But this is marginally on topic at best. Cool technique, John! Gonna test out Seebs’ rebooting technique at some point too.
Hah, my brother used a similar trick to save his cat from a coyote. He shined the light in the coyotes eyes, though, so the cat could run to safety without being chased down. Hope that taught her to not bolt out the door.
The idea of imprisoning a cat indoors for its entire life, never to lay in the sun and enjoy the breeze, or chase small rodents or whatever, is utterly repulsive. So is declawing cats–that’s maiming the animal and rendering it defenseless for YOUR convenience. If you can’t handle a cat with claws, don’t own a cat.
I’m sorry, I don’t get all hysterical at the idea a cat might catch a bird. They’re predators, it’s what they do. If you can’t handle small predators catching and killing small prey (and bringing it home to ‘share’ with you), don’t own a cat.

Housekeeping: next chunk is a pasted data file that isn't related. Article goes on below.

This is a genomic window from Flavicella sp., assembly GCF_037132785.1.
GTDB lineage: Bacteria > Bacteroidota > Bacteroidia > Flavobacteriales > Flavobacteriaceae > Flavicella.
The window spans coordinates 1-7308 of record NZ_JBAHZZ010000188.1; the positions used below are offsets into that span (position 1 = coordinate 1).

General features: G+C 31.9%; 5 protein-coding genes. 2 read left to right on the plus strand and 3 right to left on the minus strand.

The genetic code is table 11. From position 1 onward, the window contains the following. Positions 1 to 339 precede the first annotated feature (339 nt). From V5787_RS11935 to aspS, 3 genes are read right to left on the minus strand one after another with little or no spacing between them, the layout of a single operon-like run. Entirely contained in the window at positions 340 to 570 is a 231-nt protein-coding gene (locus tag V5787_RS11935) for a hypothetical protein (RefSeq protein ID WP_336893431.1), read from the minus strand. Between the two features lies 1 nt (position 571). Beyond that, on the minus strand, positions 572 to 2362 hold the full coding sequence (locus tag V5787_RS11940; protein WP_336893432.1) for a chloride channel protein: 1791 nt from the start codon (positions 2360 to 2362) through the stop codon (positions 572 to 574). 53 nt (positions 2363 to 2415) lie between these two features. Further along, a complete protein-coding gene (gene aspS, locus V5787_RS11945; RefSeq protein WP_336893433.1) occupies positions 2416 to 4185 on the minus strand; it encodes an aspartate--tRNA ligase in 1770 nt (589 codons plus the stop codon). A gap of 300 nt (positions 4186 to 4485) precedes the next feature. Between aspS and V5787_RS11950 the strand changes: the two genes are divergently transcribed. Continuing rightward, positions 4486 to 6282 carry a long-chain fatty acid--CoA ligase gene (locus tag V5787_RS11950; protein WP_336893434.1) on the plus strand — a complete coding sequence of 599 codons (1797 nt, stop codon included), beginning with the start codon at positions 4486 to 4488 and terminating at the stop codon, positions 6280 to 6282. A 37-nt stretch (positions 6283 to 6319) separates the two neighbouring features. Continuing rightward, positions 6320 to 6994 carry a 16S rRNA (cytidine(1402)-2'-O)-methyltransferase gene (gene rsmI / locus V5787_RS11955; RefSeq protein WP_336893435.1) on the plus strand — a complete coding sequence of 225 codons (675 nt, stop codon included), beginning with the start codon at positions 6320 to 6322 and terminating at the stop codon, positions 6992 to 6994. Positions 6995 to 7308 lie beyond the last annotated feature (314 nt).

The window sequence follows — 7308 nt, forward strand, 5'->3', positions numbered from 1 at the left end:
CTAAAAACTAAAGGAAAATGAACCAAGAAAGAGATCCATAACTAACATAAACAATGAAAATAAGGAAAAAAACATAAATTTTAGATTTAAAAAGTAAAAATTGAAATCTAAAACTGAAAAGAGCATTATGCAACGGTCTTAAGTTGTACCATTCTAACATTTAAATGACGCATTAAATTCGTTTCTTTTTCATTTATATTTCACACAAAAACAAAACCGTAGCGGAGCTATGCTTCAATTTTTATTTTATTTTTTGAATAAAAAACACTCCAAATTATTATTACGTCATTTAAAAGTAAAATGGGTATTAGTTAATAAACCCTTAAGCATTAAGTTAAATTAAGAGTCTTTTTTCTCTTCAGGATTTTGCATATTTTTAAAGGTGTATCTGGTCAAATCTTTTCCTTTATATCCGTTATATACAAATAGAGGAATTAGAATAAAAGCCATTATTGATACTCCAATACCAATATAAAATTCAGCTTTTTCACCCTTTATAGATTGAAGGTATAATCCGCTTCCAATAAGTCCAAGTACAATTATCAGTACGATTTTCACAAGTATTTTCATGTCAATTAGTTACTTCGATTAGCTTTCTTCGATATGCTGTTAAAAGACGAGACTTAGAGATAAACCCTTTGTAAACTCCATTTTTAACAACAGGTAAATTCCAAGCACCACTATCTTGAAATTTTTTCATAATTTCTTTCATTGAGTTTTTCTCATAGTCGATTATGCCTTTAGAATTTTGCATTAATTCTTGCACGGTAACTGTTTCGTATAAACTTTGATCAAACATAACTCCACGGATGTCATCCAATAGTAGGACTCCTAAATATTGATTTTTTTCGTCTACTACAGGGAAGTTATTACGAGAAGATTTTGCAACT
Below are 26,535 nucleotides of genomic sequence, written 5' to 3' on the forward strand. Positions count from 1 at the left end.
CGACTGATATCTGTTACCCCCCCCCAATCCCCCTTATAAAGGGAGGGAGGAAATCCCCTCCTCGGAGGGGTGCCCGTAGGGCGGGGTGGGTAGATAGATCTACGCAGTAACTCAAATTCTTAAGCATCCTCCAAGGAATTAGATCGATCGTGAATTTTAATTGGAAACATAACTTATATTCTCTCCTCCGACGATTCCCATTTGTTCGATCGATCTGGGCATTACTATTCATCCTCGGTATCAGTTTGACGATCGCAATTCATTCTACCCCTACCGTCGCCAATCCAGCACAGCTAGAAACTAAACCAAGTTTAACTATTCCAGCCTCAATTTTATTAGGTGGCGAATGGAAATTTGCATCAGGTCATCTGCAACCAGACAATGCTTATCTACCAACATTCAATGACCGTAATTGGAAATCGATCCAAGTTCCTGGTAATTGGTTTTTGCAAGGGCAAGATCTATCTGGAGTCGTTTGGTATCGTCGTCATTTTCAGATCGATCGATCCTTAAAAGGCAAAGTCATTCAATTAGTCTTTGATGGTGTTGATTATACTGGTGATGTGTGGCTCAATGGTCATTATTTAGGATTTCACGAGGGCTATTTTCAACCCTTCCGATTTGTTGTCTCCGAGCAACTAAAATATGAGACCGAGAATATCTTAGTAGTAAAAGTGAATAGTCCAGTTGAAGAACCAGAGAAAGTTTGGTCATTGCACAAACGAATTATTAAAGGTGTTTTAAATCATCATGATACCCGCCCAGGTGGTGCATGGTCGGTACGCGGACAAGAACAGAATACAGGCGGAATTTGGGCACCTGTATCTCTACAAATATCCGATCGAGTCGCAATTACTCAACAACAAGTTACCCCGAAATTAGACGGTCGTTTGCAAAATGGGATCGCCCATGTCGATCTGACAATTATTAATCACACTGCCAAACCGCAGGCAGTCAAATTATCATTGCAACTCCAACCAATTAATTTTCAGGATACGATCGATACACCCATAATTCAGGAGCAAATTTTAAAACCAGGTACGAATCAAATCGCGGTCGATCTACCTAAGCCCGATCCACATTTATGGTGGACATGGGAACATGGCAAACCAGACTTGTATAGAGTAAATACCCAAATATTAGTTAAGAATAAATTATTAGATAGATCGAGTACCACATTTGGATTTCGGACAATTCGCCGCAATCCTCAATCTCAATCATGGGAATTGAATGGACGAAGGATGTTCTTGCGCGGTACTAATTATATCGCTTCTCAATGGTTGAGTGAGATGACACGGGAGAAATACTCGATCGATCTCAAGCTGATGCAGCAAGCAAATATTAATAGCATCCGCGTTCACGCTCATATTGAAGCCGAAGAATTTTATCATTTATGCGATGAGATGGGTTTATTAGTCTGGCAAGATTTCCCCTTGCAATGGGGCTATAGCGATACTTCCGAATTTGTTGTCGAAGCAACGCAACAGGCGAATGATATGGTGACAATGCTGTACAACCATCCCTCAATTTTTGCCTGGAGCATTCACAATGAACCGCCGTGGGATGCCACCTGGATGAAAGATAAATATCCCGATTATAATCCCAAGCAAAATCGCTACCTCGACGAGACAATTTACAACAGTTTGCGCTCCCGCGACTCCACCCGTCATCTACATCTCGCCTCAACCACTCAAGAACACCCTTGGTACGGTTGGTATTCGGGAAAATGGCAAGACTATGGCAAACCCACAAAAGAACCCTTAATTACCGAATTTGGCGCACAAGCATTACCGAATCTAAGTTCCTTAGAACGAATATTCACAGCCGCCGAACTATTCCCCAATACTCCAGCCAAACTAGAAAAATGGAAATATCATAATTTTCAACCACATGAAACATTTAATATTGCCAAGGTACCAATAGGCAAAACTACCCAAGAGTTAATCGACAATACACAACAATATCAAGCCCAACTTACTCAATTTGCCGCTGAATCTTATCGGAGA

I doubt songbird decline has anything to do with cats; it has a whole lot more to do with habitat destruction in tropical wintering grounds and in summer breeding grounds. If a cat catches a songbird, said cat has just winnowed out the slow and inattentive–think of it as evolution in action.
Dragoness Eclectic: I fully agree about cats catching birds. Predators gonna prey. The way I see it, birds have a natural defensive advantage: cats are surface bound, whereas birds can fly.
The problem with the argument that “cats are part of nature” is that humans keep their numbers artificially high. They don’t reach the equilibrium with prey animals that they would in truly natural circumstances, so they kill WAY more small animals (birds, lizards, and so on) than they would if their numbers were kept in check by available prey to eat.